The embrace of a rhetoric of globalization by social democrats enabled
them to survive the 1980s by cartelizing the policy space available to them. By doing so they successfully competed with the right and lowered their
own costs of defeat, but at the cost of narrowing the choices available to the electorate.

The parallel between Europe today and what Polanyi described is striking. Similar to what we find today, governing parties in Europe in the 1920s and 1930s told their constituents that „there was no alternative”; that markets forces were a „fact“ that demanded discipline and adjustment, that we „cannot spend our way to prosperity“, and that as much as we would like to cushion the blow, in a world of open capital flows and global markets, there is nothing government can really do. But European mass publics in the 1930s surprised their leaders by doing something unexpected. They flocked to those who said that they could protect them from the dislocations of the market. When their elected representatives told them that they could not protect them, those constituents went elsewhere; towards communism and fascism.

The nightmare scenario associated with this diagnosis is that Europe stands poised to repeat its past – albeit without the communist alternative. Like the 1920s and 1930, the left is in power but governs with market-conforming economic policies. Like the 1920s and 1930s, labor is expected to adjust to the external financial balance through deflation since wages are, once again, seen as a fixed cost rather than a source of demand. And like the 1920s, mainstream parties are loosing voters while populists and extremists are gaining support across the continent in the midst of economic hard times and mass unemployment.

There is much to commend this account. It takes the forces of globalization and populism seriously and joins them together in a „causal story“ that is invoked by contemporary social democratic politicians; and intuitively, it seems to fit the facts (Stone 1984). Yet, I want to suggest why such an explanation may in fact be flawed. First of all, if the claim that globalization has somehow „changed everything“ is contestable, then it cannot follow that resurgent right-wing populism is a result of it. Second, if the much invoked logic of global constraints and the politics of necessity it demands are somewhat undermined by the available evidence, then we must ask why European politicians, particularly social democrats, invoke these constraints and act „as if“ they are as real and pressing as their rhetoric maintains. Following this line of argument suggests an alternative, or at least complimentary, rendition of the rise of European neo-populism and its relationship to social democracy. One where party politics drive economic logics, and not the other way round.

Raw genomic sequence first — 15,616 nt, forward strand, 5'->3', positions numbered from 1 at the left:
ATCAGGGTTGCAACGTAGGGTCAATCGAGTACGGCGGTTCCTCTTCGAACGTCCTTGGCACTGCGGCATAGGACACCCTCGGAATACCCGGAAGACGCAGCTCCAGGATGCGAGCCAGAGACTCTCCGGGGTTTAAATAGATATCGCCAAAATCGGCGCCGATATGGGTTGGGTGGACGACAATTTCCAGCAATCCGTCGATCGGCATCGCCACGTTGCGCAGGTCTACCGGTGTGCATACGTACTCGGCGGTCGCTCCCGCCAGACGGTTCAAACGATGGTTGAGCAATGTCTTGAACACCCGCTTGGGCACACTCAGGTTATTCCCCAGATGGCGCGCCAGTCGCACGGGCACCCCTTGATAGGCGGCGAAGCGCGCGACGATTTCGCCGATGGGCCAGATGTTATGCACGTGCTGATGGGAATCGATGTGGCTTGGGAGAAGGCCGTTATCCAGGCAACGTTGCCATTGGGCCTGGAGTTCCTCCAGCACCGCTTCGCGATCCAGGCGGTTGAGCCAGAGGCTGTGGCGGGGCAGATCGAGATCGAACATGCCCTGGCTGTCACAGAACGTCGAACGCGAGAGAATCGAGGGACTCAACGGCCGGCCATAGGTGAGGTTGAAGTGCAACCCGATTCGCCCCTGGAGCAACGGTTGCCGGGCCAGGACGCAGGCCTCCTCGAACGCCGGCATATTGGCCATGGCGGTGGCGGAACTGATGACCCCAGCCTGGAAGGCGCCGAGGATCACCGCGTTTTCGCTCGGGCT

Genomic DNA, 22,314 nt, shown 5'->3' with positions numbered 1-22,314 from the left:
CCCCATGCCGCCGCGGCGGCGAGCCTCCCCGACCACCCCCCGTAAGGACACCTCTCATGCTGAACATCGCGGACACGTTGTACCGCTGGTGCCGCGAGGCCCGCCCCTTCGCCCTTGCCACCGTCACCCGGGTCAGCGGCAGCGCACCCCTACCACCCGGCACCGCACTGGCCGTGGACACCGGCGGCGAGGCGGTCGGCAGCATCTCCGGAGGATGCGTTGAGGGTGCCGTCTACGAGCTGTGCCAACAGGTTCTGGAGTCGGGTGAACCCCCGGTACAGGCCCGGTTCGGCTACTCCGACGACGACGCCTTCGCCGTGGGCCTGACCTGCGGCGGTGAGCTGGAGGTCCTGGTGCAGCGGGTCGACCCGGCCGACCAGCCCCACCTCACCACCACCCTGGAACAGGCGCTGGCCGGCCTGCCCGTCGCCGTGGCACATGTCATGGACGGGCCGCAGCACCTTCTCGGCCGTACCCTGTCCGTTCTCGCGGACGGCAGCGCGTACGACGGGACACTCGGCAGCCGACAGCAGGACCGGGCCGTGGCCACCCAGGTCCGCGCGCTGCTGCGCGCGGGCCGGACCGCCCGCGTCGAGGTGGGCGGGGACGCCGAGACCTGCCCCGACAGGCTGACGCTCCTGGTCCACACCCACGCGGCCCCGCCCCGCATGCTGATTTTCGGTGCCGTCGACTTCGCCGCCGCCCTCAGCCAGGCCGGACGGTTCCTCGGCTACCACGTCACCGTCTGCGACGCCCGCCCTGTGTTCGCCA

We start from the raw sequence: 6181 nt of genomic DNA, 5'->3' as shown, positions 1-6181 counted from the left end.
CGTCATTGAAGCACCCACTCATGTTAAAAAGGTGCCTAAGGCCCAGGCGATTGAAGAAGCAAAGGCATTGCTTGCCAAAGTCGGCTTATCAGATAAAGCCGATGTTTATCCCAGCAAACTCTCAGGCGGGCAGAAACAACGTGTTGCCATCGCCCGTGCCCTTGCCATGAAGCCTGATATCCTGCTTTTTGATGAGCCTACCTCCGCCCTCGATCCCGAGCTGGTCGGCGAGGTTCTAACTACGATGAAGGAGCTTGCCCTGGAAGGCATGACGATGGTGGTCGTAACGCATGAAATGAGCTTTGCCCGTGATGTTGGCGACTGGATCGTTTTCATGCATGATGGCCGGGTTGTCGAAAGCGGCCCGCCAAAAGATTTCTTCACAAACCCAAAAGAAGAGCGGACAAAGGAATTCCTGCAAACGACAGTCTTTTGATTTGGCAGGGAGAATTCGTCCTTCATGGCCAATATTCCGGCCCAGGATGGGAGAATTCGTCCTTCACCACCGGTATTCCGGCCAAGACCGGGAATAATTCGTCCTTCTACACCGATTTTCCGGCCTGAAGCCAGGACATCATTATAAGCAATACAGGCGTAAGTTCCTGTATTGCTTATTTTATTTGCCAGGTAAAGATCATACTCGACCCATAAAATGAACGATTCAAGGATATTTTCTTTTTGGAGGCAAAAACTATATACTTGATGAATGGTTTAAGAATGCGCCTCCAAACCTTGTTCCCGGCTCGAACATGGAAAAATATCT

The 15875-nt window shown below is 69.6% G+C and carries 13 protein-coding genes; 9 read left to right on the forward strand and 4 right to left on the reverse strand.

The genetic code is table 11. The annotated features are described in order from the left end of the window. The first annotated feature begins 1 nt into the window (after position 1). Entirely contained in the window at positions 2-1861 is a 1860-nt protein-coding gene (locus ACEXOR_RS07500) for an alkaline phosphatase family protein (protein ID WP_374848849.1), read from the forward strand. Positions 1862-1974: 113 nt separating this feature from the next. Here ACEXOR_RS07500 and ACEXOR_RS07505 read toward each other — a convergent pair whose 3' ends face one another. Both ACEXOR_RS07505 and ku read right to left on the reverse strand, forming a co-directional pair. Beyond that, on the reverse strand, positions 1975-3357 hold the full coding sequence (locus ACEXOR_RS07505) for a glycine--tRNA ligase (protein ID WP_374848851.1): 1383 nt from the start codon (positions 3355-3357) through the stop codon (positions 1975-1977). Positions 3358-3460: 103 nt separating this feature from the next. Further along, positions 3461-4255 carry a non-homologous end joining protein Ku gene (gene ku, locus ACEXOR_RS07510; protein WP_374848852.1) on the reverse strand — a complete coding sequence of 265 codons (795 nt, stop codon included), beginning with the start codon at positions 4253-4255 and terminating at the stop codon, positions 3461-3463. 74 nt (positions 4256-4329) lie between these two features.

How Tight are the (Global) “Ties that Bind”?

There are a huge number of possible „globalization effects“ that have supposedly rendered social democratic policies redundant. The basic „globalization has changed everything“ thesis has the following structure. The shift undertaken by developed economies to open capital accounts and floating exchange rates in the 1970s and 1980s combined with the independent growth of capital mobility to produce a world where foreign direct investment is an increasingly important source of growth (Helleiner 1994). Such capital is mobile however, and international investors will exit economies with higher than the equilibrium rate of inflation (Przeworski and Wallerstein 1992). In order to avoid such dis-investment and the attendant problems of devaluation and unemployment that it brings, states must eschew fiscal and monetary policies that are either inflationary or redistributive (Cerny 1995).